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Photo of David A. Zetoony

David Zetoony, Co-Chair of the firm's U.S. Data, Privacy and Cybersecurity Practice, focuses on helping businesses navigate data privacy and cyber security laws from a practical standpoint. David has helped hundreds of companies establish and maintain ongoing privacy and security programs, and he has defended corporate privacy and security practices in investigations initiated by the Federal Trade Commission, and other data privacy and security regulatory agencies around the world, as well as in class action litigation.

David receives regular recognitions from clients and peers for his knowledge and experience in the fields of data privacy and security. The National Law Journal named him a “Cybersecurity and Data Privacy Trailblazer,” JD Supra recognized him four times as one of the most widely read names when it comes to data privacy, cyber security, or the collection and use of data, and Lexology identified him six times as the top “legal influencer” in the area of technology, media, and telecommunications in the United States, the European Union, and in the context of cross-border transfers of information. He is the author of the American Bar Associations primary publication on the European General Data Protection Regulation (GDPR) and is writing the American Bar Associations primary publication on the California Consumer Privacy Act (CCPA).

Some modern data privacy statutes mandate that organizations allow third parties – who are authorized by a data subject – to submit access, deletion, correction, or other requests on behalf of a consumer. Such third parties are sometimes referred to as “authorized agents” – a term created by the regulations implementing the CCPA. The following

The following is part of Greenberg Traurig’s ongoing series analyzing cross-border data transfers in light of the new Standard Contractual Clauses approved by the European Commission in June 2021.

Controller A-1 (EEA) → Controller A-2 (Non-EEA)

Visual Description and Implications
  • Background. Company A-1 and Company A-2 are corporate affiliates that are under common ownership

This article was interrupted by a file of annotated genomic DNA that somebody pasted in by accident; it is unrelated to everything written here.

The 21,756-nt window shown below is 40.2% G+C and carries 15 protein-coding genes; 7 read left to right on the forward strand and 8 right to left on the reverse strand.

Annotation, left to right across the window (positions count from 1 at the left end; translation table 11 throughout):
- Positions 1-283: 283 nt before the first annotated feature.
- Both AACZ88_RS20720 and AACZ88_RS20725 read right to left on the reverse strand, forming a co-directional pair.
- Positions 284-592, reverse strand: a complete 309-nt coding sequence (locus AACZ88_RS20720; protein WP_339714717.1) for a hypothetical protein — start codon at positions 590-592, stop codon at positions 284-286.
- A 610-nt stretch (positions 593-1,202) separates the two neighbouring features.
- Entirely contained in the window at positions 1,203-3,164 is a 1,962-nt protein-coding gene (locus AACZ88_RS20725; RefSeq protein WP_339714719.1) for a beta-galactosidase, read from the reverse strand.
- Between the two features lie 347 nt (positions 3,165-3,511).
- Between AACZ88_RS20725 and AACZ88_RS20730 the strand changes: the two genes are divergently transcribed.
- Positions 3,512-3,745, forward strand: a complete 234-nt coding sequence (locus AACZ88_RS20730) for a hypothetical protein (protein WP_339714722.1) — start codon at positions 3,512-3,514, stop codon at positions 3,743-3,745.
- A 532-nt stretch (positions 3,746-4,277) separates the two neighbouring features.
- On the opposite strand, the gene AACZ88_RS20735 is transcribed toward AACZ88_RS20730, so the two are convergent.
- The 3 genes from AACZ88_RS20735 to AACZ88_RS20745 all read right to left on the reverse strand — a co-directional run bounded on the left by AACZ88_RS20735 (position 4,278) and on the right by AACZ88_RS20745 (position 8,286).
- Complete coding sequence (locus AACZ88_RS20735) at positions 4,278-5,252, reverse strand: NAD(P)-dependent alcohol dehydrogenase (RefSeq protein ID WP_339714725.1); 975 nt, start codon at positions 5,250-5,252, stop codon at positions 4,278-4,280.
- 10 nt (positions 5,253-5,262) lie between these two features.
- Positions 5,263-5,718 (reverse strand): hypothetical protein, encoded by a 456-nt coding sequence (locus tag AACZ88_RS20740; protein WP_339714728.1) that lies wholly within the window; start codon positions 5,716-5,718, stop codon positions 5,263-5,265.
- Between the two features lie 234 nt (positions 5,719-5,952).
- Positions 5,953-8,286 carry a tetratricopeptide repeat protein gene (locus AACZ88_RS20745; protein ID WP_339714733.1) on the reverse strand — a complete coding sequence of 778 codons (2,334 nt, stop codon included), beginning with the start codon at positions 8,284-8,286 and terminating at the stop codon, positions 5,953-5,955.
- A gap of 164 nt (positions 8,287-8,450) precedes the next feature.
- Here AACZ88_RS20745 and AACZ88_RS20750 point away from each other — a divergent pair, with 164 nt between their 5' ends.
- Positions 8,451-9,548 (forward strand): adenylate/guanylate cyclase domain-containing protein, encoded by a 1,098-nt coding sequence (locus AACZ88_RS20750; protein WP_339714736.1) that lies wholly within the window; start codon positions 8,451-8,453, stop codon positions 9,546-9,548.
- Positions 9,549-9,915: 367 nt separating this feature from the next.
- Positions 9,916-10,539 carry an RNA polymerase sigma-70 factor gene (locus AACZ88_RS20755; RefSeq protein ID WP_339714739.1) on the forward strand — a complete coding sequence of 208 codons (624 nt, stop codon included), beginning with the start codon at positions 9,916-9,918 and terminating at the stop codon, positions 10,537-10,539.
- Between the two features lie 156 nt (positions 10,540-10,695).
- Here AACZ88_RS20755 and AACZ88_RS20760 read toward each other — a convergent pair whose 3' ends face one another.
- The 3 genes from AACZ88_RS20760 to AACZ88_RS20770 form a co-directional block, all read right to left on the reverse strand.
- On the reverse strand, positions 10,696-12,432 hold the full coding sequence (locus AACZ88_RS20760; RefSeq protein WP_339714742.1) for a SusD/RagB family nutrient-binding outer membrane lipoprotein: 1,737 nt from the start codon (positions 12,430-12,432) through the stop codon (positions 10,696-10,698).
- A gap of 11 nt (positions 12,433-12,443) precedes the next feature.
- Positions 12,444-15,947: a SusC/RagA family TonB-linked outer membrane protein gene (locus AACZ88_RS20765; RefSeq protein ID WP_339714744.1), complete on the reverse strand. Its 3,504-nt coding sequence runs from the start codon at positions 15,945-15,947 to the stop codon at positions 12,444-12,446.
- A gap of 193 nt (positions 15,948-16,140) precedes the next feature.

The following is part of Greenberg Traurig’s ongoing series analyzing cross-border data transfers in light of the new Standard Contractual Clauses approved by the European Commission in June 2021.

Controller A (EEA)  → Controller B (EEA) → Controller C (Non-EEA)

Visual Description and Implications
  • Background. Company A in the EEA transfers personal data to

The following is part of Greenberg Traurig’s ongoing series analyzing cross-border data transfers in light of the new Standard Contractual Clauses approved by the European Commission in June 2021.

Controller A (EEA) → Controller B (EEA) → Processor Z (Non-EEA)

Visual Description and Implications
  • Background. Company A in the EEA transfers personal data to

Several modern state data privacy statutes refer to precise geolocation information as a “sensitive” category of personal information. What constitutes precise geolocation information differs slightly between and among states. The following table provides a side-by-side comparison of the how the states have defined the term.

Click here for a side-by-side comparison of the how the

Most modern state data privacy laws exempt from their definition of personal information “publicly available information.” What constitutes publicly available information differs between state privacy laws and may not correlate to the lay definition understood by many businesses and individuals. For example, while some businesses may consider information available on the internet “publicly available information

The following is part of Greenberg Traurig’s ongoing series analyzing cross-border data transfers in light of the new Standard Contractual Clauses approved by the European Commission in June 2021.

Data Subject (EEA) → Processor Z-1 (non-EEA) → Processor Z-2 (EEA) → Controller A (EEA)

Visual Description and Implications
Background. Company A retains Company Z-2

Controller A (Non-EEA) → Processor Z (Non-EEA) → Sub-processor Y (EEA) → Controller A (Non-EEA) (same country)

Visual Description and Implications
  • Transfer 1: No mechanism needed.  Company A is not required under the GDPR to put safeguards in place to transfer information to a processor that is also located in Country Q.
  • Transfer 2: No

Modern state privacy laws mandate that agreements with service providers or processors contain specific contractual provisions to govern the parties’ relationship. Which provisions should be included in a vendor agreement, however, differ by state statute. In addition, some state privacy laws impose statutory obligations upon vendors that do not necessarily need to be memorialized in

No. A privacy framework describes a set of standards or concepts around which a company bases its privacy program. Typically, a privacy framework does not attempt to include all privacy-related requirements imposed by law or account for the privacy requirements of any particular legal system or regime. As a result, a company can utilize a